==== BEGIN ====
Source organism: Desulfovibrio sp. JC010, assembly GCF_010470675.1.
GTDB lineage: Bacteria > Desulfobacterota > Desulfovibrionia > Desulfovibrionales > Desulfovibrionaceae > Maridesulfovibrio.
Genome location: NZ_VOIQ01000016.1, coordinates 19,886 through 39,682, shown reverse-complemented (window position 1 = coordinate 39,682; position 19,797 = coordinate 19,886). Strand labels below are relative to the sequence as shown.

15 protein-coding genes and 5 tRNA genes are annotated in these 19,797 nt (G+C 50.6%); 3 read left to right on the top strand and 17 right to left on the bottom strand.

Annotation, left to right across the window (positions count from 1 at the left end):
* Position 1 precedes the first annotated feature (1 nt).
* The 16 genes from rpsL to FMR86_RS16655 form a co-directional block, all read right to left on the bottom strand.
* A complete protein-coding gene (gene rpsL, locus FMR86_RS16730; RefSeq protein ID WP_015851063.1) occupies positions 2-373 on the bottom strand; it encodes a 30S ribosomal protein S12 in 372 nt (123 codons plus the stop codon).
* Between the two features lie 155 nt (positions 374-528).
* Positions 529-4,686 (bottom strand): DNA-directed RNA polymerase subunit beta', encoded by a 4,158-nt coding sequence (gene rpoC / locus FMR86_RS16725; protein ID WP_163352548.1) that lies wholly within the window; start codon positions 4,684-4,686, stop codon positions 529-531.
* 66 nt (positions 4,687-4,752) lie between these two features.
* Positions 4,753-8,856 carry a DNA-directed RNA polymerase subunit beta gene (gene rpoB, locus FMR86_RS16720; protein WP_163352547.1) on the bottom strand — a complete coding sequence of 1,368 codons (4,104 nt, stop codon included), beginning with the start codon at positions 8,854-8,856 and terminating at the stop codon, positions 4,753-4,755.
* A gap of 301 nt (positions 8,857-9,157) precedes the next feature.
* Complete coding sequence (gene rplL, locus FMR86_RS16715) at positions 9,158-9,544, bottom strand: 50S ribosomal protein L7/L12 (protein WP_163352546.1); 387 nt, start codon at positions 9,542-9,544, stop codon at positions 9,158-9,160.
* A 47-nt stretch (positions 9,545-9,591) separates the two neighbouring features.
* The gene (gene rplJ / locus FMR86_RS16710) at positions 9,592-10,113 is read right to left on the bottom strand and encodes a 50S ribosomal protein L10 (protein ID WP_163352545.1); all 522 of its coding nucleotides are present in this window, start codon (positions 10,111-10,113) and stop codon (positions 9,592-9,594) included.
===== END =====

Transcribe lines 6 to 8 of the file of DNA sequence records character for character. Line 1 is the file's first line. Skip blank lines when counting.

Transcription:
* Position 1 precedes the first annotated feature (1 nt).
* The 16 genes from rpsL to FMR86_RS16655 form a co-directional block, all read right to left on the bottom strand.
* A complete protein-coding gene (gene rpsL, locus FMR86_RS16730; RefSeq protein ID WP_015851063.1) occupies positions 2-373 on the bottom strand; it encodes a 30S ribosomal protein S12 in 372 nt (123 codons plus the stop codon).